However, this food came with a heavy price no one should ever have to pay. In exchange for food, the UN peacekeepers demanded sex from children as young as 12. In regards to the child sex ring run by UN peacekeepers in Haiti, nine children were being passed around from 2004 to 2007. “I did not even have breasts,” said a girl, known as “V01” (Victim No. 1). Vo1 was allegedly forced to have sex with approximately 50 peacekeepers over a period of three years, between the ages of 12 and 15. One of the perpetrators was a “Commandant” who she said gave her 75 cents in exchange for sex. Vo1 explained that she would often sleep in UN trucks on the base. A young boy, Vo9, was 15 when he was first sexually abused by a UN peacekeeper. Over the next three years, he was allegedly forced to have sex with over 100 Sri Lankan peacekeepers, on average four times per day. There are hundreds of other cases like these, yet very few of the perpetrators have been held accountable for their actions. From a legal perspective, the UN has no jurisdiction over peacekeepers so the organization can’t exactly put them on trial. In addition, the names of the peacekeepers who were found guilty have been kept confidential, meaning it’s impossible to figure out who’s involved. The UN actually found out about what was going on and the only action the organization took was to send home 114 of the peacekeepers. Of the 114 UN peacekeepers involved, no one was imprisoned. Though this put an end to that specific sex ring, the sexual abuse and exploitation in Haiti by UN peacekeepers didn’t stop there. In addition, when the sex ring was being investigated, a team of Sri Lankan officials traveled to Haiti for two weeks to further investigate the allegations. They only communicated with 25 soldiers out of more than 900 in the country and their findings indicated that only two corporals and one private were involved with having sex with two “young” victims. This is obviously a vast understatement of the amount of Sri Lankan peacekeepers involved and speaks to the level of corruption that exists within the political system. After considerable evasion, the Sri Lankan government came forward stating that it had only further investigated 18 soldiers and that “the U.N. Secretariat has acknowledged in writing, action taken by the Government, and informed that the Secretariat, as of 29 September 2014, considers the matter closed.” As of last year, some of the peacekeepers involved in the ring were still in the Sri Lankan military and the UN continues to send Sri Lankan peacekeepers to Haiti. To be clear, it wasn’t just UN peacekeepers from Sri Lanka involved in the sexual abuse and exploitation of Haitians. Alleged abusers were from Bangladesh, Brazil, Jordan, Nigeria, Pakistan, Uruguay, and Sri Lanka, according to UN data and interviews. You can watch the Associated Press’ video regarding the sex ring and abuse in Haiti below:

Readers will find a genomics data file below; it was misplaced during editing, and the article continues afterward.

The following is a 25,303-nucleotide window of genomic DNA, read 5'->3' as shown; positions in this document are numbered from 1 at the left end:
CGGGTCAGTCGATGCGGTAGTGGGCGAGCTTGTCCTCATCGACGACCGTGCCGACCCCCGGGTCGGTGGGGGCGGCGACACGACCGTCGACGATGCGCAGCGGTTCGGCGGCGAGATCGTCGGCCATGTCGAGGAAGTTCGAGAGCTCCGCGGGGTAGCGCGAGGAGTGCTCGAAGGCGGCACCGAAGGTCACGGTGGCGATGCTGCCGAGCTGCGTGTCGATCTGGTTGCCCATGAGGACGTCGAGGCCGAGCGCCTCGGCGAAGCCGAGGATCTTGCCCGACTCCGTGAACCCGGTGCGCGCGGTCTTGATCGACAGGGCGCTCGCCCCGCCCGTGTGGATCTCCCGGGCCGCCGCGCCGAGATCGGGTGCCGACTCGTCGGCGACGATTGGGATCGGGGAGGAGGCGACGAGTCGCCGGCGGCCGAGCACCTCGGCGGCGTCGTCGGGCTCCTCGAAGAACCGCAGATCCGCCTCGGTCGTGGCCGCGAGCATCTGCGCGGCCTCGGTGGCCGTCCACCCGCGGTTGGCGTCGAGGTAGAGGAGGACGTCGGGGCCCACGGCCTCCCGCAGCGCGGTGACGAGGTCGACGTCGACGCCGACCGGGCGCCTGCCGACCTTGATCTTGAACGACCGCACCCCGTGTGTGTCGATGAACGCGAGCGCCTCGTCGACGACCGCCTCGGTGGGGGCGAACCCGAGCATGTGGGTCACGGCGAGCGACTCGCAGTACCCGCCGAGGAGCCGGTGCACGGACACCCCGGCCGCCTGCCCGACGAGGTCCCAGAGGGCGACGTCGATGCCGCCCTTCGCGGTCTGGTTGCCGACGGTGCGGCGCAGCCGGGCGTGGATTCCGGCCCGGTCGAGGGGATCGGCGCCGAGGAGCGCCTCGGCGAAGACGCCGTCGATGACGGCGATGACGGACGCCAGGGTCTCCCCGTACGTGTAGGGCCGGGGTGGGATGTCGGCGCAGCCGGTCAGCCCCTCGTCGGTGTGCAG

More Cases of Sexual Abuse by UN Peacekeepers